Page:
This stunning, 2,600-mile trail could take five months to complete. You should be prepared.
While The Appalachian Trail (AT) tends to get all the press, the U.S.’s other long distance hiking route covers even more distance. Many say it is more beautiful too. The Pacific Crest Trail (PCT) stretches more than 2,653 miles from north to south across California, Oregon, and Washington, taking backpackers from the border of Mexico all the way to Canada, while passing through some of the most stunningly gorgeous landscapes that North America has to offer. You’ll find it to be every bit as challenging as you expect. Before you go, here are a few things you should know:
When to Start and Which Direction to Go
As with any long-distance thru-hike, deciding when to go and which direction to travel can play an important role in your enjoyment and potential success. On the PCT, however, some of that decision is made for you thanks to seasonal weather patterns and trail conditions.
While it is possible to hike the Pacific Crest Trail in either direction, the vast majority of backpackers start at the southernmost trailhead in Campo, California and hike north to Canada. Only about 10% of all thru-hikers start at the opposite end at the Manning Park trailhead, in British Columbia.
The reason for this is that backpackers have a fairly narrow window to hike through the Sierra Nevada Mountains, where heavy snows are possible from October to June. That means that generally speaking, the best time to start a northbound thru-hike is late-April or early-May. Traveling in this direction also tends to provide more water in the desert sections of the trip. It has the added benefit of avoiding the North Cascade Mountains while they are still shaking off the last vestiges of winter.
Expect the Hike to Take Five Months to Complete
A lot of variables play a role in how long it takes to hike the PCT. Covering more than 2,650 miles will take a considerable amount of time, even at a rapid pace. That said, it generally takes most hikers roughly five months to complete the entire route, which is relatively fast considering the PCT’s length and challenging terrain. That means that if you start in May, you’ll reach the end of the trail sometime in September. To do that, you’ll need to average about 17 miles per day. That’s no small accomplishment.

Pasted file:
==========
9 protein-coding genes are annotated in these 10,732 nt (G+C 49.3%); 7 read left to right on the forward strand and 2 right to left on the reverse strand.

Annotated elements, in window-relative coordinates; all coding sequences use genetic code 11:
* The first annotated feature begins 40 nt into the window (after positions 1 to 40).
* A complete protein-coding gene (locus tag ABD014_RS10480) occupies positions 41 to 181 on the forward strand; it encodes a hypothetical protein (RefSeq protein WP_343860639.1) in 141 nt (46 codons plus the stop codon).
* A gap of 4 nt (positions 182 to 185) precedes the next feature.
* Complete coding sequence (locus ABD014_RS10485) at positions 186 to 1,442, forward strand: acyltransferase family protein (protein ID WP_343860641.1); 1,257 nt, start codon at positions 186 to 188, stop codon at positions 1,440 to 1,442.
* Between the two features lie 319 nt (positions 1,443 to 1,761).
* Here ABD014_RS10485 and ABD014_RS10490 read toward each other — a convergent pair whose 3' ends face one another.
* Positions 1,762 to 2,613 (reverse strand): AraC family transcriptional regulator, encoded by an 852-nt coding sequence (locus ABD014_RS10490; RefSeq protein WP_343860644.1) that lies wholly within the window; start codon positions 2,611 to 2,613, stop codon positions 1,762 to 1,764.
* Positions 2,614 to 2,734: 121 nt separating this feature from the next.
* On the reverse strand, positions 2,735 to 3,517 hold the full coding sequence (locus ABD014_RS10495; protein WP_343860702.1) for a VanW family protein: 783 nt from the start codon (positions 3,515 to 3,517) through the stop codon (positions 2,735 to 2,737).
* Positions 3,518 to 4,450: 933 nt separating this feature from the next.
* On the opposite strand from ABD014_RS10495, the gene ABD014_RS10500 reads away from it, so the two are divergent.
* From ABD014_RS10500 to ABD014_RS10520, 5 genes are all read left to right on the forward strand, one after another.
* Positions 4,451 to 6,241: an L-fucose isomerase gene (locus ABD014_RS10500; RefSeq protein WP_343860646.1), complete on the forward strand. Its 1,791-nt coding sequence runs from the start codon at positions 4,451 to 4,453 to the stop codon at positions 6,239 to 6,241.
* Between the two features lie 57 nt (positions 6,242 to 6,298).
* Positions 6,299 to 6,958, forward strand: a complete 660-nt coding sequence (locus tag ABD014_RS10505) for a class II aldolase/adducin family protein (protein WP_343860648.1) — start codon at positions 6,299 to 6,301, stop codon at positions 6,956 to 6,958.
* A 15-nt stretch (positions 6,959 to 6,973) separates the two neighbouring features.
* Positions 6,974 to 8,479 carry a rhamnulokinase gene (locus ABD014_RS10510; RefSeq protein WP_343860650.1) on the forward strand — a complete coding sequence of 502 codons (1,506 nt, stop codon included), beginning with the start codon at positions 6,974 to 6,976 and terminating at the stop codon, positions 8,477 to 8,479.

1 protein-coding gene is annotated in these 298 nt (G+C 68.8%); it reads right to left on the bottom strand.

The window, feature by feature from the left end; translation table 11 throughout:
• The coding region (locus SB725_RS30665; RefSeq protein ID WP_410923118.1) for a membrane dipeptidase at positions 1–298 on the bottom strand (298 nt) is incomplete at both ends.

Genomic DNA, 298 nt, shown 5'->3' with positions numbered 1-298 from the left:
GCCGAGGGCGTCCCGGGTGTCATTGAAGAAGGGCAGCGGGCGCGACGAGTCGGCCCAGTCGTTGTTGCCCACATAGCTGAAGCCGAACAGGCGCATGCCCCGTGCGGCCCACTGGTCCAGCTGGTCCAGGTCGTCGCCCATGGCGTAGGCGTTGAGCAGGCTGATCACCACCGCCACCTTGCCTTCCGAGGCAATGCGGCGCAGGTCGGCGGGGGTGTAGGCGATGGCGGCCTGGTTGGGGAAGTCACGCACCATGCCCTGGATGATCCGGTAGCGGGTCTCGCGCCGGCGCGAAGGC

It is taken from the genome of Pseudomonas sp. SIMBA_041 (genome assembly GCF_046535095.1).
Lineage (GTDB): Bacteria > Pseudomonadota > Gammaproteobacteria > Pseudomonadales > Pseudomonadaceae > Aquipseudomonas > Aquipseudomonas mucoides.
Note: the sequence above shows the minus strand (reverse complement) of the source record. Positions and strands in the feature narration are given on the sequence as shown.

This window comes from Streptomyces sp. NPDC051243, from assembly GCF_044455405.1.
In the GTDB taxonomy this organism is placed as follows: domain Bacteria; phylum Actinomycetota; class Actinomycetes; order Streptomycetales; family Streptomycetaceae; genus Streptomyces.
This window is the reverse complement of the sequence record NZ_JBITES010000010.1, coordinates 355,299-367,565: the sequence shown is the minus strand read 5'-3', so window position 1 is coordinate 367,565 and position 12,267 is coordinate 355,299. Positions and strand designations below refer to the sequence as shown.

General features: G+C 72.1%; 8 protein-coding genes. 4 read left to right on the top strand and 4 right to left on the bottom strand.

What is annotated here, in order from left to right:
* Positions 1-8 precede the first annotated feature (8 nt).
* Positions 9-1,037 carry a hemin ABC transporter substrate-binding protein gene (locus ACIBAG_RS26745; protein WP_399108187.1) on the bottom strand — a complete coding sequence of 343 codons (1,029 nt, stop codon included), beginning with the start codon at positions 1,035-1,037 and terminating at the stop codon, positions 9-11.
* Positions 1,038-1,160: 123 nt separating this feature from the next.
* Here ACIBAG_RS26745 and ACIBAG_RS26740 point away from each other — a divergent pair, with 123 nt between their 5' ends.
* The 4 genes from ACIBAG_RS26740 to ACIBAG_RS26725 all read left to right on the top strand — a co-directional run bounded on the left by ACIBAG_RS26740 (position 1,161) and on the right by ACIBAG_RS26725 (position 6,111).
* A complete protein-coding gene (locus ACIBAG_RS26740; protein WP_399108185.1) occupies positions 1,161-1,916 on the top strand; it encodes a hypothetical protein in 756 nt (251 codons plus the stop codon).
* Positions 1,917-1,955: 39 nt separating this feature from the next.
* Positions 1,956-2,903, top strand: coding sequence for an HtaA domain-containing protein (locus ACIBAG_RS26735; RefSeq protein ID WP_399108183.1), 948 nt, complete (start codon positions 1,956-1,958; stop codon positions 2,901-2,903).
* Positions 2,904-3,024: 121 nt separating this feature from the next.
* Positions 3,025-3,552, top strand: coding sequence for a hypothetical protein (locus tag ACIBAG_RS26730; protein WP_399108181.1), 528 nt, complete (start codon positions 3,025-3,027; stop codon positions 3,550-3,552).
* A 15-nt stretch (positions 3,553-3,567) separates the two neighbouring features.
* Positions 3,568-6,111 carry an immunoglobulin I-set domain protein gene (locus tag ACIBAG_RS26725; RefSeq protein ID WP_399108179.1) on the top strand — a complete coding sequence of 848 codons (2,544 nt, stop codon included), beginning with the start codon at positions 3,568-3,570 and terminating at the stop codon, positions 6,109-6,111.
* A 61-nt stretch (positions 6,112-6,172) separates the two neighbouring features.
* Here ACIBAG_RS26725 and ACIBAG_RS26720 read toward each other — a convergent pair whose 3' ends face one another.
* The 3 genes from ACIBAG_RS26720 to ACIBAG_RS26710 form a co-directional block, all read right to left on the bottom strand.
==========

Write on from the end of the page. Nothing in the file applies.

You’re Going to Need Permits—Lots and Lots of Permits
Because the Pacific Crest Trail crosses through state and national parks, as well as numerous national forests, a permit is required for hiking just about any section of the route. Exactly which permit you need depends on which part of the trail you’ll be exploring and just how far you intend to walk.
Backpackers who only intend to hike a small portion of the PCT can usually get by with a permit that is designated for hikes that are 500 miles in length or less. Those permits can generally be obtained at the trail head for free or at a nominal cost. You can also reserve campsites and find permits for federally-managed public lands at recreation.gov, which serves as a good one-stop shop for tracking down all of the paperwork that is required.
If you’re backpacking more than 500 miles you’ll need a long-distance hiking permit, which will cover you along the entire length of the trail. In addition to allowing you to hike the PCT, this permit also grants permission to camp along the route. Be advised however: Only 50 long-distance permits are issued each day and they are handed out on a first come, first serve basis. You can apply for that permit on the Pacific Crest Trail Association website.
Depending on your plans, there may be additional permits that you will need as well. For instance, if you’re hiking through California you’ll also need a California Fire Permit, which is free and can be obtained online or at any ranger station. This permit does not allow you to start a campfire, as that is dependent on local regulations and conditions. But this permit is still required at all times just to operate a camp stove for cooking meals.
If you’re camping in the North Cascades National Park, you’ll need a permit to stay there, too. And the state of Oregon requires permits if you stay in the Obsidian Limited Entry Area or Pamelia Limited Entry Area. Finally, if you intend to hike to the end of the trail in British Columbia, you’ll also need the Canada PCT Entry Permit.
In Case You Also Want to Climb a Huge Mountain
Standing 14,505 feet in height, California’s Mt. Whitney is the tallest peak in the contiguous United States. What many people don’t know is that the long-distance hiking permit that grants access to the PCT can also be used to make a quick day-hike up Whitney. It is a side hike that actually takes you off the trail for a short time, but provided you get to the top and return to the trail in the same day, you’ll be completely legal the entire time. And maybe a little tired.
Carry Plenty of Water